Shingoitewa ready for Hopi tribal challenges

<i>Rosanda Suetopka Thayer/NHO</i><br>
Newly elected Hopi Tribal Chairman Leroy Shingoitewa sits in the Hopi Tribal Council chambers. Shingoitewa, along with newly elected Vice Chairman Herman Honanie, were sworn in Dec. 1 and have already been busy working as a team, dealing with a number of tribal issues.

<i>Rosanda Suetopka Thayer/NHO</i><br> Newly elected Hopi Tribal Chairman Leroy Shingoitewa sits in the Hopi Tribal Council chambers. Shingoitewa, along with newly elected Vice Chairman Herman Honanie, were sworn in Dec. 1 and have already been busy working as a team, dealing with a number of tribal issues.

KYKOTSMOVI, Ariz. - In the packed house at the Hopi Tribal Council Chambers on Dec. 1, there was an air of jubilant celebration after what has been an extremely difficult year of political unrest and divisive power-wrangling on the Hopi Council, which for the past year, has had neither a Chairman or Vice Chairman as required by the Hopi Constitution.

Newly elected Hopi Chairman Leroy Ned Shingoitewa, 67, from the Bear Clan of Upper Moencopi Village was officially sworn in as the new Hopi Tribal Chairman along with new Vice Chairman, Herman Honanie, 56, Tobacco clan from Kykotsmovi. Both were supported by their immediate families, relatives, well-wishers and tribal employees who were there to witness a hopefully more benevolent executive branch.

There was hope that the new administration would heal relationships between villages, community political factions and outside entities who have long working relationships with the Hopi Tribe.

Chairman Shingoitewa was able to sit down to discuss a bit of his vision for his tribe, though he was clearly pressed for time on his first day in office meetings with individuals who wanted to express their congratulations or offer suggestions on how he and his vice chairman could resolve the current political turmoil at Hopi.

He stated, "It was really [busy with] meetings that started right after our morning swearing-in. But it gave me a really good indication of what our people's concerns are. I think the morning council session started off a bit rocky but there also seemed to be a change in the mood and tone of some of the Council members, which to me showed some encouragement for change. I do want to take a second look at many of the policy proposals and resolutions that were approved this past year."

Shingoitewa also felt it was critical to change the direction of the tribe. "I want firstly to stabilize our government which is in disarray. Then we need to re-stabilize our working relationship with the newly elected members of the Hopi Tribal Council and certainly with our villages. We have gone too long without involving our villages and Hopi people. We need to get back to them, give them ... information, help them understand our current issues [and] about the monetary investments of the Hopi Tribe."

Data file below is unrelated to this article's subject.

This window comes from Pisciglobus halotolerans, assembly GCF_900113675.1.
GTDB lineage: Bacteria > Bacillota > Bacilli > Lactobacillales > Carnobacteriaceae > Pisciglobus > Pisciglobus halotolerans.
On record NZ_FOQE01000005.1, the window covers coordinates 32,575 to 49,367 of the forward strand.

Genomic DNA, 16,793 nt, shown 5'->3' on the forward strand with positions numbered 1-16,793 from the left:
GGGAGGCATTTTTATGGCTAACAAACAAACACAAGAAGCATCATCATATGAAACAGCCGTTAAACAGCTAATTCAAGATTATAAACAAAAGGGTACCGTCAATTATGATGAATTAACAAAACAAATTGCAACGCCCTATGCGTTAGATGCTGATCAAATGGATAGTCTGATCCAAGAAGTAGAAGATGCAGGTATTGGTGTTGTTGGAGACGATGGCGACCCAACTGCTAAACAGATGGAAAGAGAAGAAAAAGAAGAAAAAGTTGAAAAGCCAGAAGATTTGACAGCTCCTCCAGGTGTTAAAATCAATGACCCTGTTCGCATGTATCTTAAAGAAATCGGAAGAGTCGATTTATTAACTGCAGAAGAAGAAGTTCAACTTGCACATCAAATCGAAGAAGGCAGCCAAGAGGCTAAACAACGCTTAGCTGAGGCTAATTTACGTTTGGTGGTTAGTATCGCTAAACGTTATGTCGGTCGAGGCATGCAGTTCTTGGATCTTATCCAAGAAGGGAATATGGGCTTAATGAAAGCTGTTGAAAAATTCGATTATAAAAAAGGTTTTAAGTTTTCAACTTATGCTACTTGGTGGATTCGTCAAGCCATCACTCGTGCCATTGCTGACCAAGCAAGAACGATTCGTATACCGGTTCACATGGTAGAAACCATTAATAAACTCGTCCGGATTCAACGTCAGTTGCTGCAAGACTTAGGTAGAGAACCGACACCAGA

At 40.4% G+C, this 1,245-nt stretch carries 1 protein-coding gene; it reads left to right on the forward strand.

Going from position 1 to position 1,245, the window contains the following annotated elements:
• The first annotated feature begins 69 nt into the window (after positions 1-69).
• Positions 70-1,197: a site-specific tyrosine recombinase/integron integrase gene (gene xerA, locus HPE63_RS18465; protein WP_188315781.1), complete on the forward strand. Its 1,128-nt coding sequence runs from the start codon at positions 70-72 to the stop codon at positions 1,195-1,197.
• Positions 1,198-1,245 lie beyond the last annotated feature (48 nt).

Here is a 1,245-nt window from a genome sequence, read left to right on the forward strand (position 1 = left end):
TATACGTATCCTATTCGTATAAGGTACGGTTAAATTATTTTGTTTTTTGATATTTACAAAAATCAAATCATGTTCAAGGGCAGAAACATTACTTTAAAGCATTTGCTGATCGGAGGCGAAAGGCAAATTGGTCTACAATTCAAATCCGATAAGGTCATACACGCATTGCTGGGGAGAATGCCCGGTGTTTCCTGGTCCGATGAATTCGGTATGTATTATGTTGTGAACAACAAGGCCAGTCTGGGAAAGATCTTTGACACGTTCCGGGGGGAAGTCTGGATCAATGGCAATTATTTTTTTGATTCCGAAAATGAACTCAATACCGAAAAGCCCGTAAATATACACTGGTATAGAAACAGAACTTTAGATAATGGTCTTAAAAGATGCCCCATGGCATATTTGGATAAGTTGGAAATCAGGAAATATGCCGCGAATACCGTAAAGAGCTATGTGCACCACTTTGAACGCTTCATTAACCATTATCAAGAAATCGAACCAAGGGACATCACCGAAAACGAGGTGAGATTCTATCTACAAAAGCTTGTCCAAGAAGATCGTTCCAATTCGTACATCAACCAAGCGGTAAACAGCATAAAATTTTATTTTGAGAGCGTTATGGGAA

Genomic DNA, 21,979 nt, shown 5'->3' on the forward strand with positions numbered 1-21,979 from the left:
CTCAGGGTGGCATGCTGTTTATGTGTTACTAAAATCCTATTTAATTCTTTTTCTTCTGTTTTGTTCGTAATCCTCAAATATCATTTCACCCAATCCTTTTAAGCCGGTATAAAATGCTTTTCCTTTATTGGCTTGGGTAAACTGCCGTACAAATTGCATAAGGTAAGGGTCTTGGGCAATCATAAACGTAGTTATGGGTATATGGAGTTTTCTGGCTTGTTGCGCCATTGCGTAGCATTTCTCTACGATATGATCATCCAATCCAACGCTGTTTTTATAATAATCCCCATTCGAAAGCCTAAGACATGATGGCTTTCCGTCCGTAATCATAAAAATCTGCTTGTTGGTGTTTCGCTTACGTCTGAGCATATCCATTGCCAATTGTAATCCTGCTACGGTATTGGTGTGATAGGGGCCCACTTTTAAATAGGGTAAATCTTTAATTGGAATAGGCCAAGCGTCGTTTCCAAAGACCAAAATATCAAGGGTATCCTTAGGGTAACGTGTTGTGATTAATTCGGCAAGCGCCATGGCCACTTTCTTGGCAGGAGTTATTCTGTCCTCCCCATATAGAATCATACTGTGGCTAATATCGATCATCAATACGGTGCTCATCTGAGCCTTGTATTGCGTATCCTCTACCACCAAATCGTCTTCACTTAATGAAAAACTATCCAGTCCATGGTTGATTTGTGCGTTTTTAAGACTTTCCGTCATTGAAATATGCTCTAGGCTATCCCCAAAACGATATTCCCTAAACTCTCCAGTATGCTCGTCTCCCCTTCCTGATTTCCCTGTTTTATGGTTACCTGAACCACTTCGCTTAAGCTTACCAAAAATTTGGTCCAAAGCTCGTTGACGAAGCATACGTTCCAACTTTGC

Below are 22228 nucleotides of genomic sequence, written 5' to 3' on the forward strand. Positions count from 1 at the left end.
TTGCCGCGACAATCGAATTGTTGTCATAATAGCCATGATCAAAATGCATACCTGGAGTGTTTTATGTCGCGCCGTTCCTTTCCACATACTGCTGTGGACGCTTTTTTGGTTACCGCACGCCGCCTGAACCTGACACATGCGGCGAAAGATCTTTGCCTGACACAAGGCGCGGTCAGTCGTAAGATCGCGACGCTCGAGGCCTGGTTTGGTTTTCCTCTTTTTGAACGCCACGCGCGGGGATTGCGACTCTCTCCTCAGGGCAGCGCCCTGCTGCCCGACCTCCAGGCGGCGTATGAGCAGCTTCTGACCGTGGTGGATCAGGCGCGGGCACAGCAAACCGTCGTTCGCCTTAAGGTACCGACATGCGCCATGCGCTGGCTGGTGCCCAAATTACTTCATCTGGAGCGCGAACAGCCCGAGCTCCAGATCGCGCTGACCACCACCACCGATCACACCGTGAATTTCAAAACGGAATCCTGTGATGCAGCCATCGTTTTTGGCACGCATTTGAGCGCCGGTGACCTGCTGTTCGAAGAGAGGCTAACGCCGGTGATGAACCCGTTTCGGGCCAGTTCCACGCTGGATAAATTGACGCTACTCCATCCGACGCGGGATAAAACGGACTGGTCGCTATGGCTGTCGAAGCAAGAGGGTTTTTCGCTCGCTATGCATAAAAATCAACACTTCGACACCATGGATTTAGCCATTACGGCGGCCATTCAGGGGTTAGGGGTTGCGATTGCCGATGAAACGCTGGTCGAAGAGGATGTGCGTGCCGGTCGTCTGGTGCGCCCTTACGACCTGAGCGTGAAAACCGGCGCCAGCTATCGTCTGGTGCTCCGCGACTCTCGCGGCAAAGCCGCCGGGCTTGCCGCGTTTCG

One of the questions that was constantly asked of the new Chairman at the public forums was the question of whether he would uphold the Hopi constitution in the area of how council representatives were recognized at Hopi Chambers.

Shingoitewa replied, "Our Hopi constitution is the law of the land. We can't overstep the bounds of what authority it gives us as a tribal council governing body. As the new Chairman, I am a servant of the Hopi and Tewa people. The Hopi Council are the servants of the Hopi and Tewa people. We can't forget that. This goes back again, to the re-establishing of our working relationship with the villages and communities. It's time to welcome our people back into the council chambers, invite them to our meetings, to have input, to have a voice. Also our tribal documents must be made available to our community, including financial documents. Its time for us as official tribal officers to become totally accountable, accessible and restore credibility to our Hopi constituents."

Another question asked was about any immediate plans for both himself and Vice Chairman Honanie in the upcoming months.

"We won't be doing much off-reservation travel right away. We both recognize that there is much work right here at home, just trying to restore faith and credibility to our own community. We must be here first. But we want to assure our Hopi and Tewa people that we are indeed a team. From Day One, we are talking [and] working together ... Both of our offices want to be completely available to our community. For now, my senior staff members are Samuel Shingoitewa Jr and Curtis Honanie; Nicole Honanie will be our secretary/receptionist. I believe that Vice Chairman Honanie will have Milton Poola as his staff assistant with Maxine Wadsworth as his secretary/receptionist."

When asked about the recent press release regarding the de-funding of the Hopi Tutuveni newspaper, Chairman Shingoitewa said, "Vice Chairman Honanie and I will be looking at the entire 2010 budget that was approved recently. Many of these budget decisions will need a second [visit] and the Tutuveni is only one of the areas we will take a second look at."

During the formal swearing-in, there were still many Hopi council seats left vacant due to individual village election issues.

However, three villages were able to certify their council representatives. The Village of Upper Moencopi certified representatives Danny Humetewa, Wayne Kuwanhyoima, Everett Calnimptewa and Leroy Sumatskuku. The Village of Bacavi certified Velma Kelyesvah. First Mesa Consolidated Villages certified Leroy Lewis and Alvin Chaca.

The Hopi Council agreed to recess until Dec. 14, when the Council will address the villages who were asked to clarify representative authority and status.

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